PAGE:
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Surgical Care Improvement Project Veterans Affairs National Surgical Quality Improvement Program (NSQIP).Draft performance measures

  • Perioperative cardiac events

    • In-hospital cardiac event rates (outcome)

    • 30-day readmission rate (outcome)

    • 30-day mortality rate (outcome)

    • Perioperative beta blockers in noncardiac vascular surgery patients

    • Perioperative beta blockers in patients with known coronary artery disease

    • Perioperative beta blockers in patients who are on beta blockers before surgery


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Perioperative Beta blockers Veterans Affairs National Surgical Quality Improvement Program (NSQIP).

  • Beta blockers offer significant protection against cardiac morbidity in patients undergoing non-cardiac surgery

    • For every 100 patients treated

      • 13 (NNT 8) will be prevented from having intra- or postoperative ischemia

      • Approximately 4 (NNT 23) will not have an MI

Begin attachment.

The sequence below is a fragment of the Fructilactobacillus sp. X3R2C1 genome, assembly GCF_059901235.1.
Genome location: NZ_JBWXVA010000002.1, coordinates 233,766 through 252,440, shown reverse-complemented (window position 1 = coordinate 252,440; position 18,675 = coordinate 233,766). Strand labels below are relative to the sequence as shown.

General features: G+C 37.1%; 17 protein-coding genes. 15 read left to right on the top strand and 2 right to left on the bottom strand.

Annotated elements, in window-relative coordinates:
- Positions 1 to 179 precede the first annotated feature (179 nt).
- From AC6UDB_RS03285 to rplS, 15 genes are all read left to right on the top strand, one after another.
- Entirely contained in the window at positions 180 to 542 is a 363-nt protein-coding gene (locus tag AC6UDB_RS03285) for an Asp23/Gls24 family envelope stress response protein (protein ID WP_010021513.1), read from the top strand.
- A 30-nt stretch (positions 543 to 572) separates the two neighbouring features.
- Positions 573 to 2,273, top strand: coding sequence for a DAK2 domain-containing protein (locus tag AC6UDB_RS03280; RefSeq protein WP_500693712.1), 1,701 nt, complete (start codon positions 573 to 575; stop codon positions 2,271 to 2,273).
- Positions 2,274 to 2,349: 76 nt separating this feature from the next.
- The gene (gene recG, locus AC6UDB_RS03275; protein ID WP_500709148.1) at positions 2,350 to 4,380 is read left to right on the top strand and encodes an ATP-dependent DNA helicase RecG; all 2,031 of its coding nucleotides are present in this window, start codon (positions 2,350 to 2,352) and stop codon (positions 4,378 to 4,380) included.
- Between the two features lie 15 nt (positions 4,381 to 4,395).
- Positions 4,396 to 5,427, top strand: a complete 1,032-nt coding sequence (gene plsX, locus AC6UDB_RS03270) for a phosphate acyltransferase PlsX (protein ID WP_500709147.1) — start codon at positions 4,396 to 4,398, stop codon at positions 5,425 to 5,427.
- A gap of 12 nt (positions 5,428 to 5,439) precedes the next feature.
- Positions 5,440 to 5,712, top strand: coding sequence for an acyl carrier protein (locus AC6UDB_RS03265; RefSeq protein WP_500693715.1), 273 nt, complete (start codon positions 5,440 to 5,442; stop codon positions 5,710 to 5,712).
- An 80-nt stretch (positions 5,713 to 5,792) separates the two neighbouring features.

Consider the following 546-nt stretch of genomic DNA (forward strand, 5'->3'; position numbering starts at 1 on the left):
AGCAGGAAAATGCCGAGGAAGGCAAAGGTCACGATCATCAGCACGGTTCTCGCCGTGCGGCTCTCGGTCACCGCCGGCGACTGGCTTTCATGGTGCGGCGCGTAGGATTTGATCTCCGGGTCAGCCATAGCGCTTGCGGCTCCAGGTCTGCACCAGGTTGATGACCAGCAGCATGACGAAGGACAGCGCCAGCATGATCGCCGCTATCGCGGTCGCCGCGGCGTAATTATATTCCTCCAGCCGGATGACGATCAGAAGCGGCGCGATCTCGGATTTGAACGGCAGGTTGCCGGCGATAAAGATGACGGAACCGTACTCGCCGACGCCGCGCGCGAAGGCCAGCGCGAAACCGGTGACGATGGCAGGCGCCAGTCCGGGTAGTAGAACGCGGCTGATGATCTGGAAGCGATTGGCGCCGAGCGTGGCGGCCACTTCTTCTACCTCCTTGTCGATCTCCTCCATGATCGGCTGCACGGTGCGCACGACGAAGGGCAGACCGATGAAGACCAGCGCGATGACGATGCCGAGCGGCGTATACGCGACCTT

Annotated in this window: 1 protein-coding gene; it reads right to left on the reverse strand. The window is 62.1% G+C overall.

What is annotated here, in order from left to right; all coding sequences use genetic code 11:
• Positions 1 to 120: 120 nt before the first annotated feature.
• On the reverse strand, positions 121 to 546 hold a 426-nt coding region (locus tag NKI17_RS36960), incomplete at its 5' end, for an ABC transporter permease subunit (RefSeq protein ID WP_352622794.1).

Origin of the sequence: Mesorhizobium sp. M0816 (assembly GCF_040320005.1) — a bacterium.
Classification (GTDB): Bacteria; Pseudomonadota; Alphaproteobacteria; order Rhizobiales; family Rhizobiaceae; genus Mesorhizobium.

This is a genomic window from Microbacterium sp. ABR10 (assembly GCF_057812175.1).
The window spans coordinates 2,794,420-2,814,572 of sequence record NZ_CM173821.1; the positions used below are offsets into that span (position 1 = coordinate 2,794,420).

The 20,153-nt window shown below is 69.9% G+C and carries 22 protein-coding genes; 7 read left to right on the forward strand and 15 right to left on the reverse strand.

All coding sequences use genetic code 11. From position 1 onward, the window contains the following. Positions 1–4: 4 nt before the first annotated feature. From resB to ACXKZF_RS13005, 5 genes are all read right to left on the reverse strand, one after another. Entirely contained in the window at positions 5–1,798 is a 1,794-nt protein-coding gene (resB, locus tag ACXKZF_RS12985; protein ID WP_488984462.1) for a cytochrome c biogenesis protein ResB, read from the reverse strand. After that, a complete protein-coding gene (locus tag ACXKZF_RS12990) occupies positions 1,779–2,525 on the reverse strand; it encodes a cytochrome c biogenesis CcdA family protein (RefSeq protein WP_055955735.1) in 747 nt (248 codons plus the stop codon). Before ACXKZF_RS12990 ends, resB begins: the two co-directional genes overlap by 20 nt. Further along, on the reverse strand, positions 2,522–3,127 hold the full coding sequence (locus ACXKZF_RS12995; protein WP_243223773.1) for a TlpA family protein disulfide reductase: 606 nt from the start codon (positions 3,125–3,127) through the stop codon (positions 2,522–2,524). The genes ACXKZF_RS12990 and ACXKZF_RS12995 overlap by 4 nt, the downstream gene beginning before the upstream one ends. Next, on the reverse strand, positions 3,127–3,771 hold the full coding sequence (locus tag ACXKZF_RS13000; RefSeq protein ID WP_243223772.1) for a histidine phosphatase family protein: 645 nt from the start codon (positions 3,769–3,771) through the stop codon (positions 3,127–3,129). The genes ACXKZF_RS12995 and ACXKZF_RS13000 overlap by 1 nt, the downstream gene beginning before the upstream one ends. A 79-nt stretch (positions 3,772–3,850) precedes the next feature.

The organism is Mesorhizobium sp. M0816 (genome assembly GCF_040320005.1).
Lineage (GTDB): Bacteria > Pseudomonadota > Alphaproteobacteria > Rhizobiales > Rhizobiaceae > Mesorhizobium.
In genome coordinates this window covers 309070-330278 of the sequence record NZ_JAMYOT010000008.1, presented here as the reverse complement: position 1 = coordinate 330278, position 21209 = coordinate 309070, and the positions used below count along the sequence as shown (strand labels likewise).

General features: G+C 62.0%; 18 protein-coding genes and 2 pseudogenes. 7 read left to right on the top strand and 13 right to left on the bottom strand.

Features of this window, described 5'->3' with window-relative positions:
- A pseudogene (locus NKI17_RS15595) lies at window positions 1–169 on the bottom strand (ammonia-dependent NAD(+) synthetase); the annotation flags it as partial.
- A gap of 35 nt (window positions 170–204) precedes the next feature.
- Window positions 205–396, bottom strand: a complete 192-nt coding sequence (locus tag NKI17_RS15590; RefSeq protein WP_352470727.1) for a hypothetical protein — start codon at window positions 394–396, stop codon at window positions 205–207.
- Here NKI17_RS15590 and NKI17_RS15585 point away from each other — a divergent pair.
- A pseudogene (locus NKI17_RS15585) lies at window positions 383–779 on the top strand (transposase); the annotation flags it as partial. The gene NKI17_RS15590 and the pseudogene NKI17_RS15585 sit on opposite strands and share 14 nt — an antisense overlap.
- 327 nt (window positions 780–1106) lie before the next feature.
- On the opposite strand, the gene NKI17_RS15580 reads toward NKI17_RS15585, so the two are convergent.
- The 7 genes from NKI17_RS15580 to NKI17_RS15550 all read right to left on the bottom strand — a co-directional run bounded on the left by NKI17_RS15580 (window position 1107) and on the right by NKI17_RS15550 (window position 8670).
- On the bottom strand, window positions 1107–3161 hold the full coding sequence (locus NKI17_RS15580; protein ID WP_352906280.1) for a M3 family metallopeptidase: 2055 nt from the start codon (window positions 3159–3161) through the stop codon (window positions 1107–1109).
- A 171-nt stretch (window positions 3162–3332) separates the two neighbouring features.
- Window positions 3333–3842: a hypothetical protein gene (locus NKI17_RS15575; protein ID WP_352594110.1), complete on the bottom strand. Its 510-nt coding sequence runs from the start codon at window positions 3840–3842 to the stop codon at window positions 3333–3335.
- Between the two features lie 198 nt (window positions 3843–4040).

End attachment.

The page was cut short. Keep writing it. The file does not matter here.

• Approximately 3 (NNT 32) deaths will be prevented

Stevens RD, et al. Pharmacologic myocardial protection in patients undergoing noncardiac surgery: a quantitative systematic review. Anesth Analg. 2003;97:623-633.


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Perioperative Beta blockers Veterans Affairs National Surgical Quality Improvement Program (NSQIP).ACC/AHA Guideline

  • Class I recommendation

    • Beta blockers required in the recent past to control symptoms of angina, symptomatic arrhythmias, or hypertension

    • Patients at high cardiac risk owing to the finding of ischemia on preoperative testing who are undergoing vascular surgery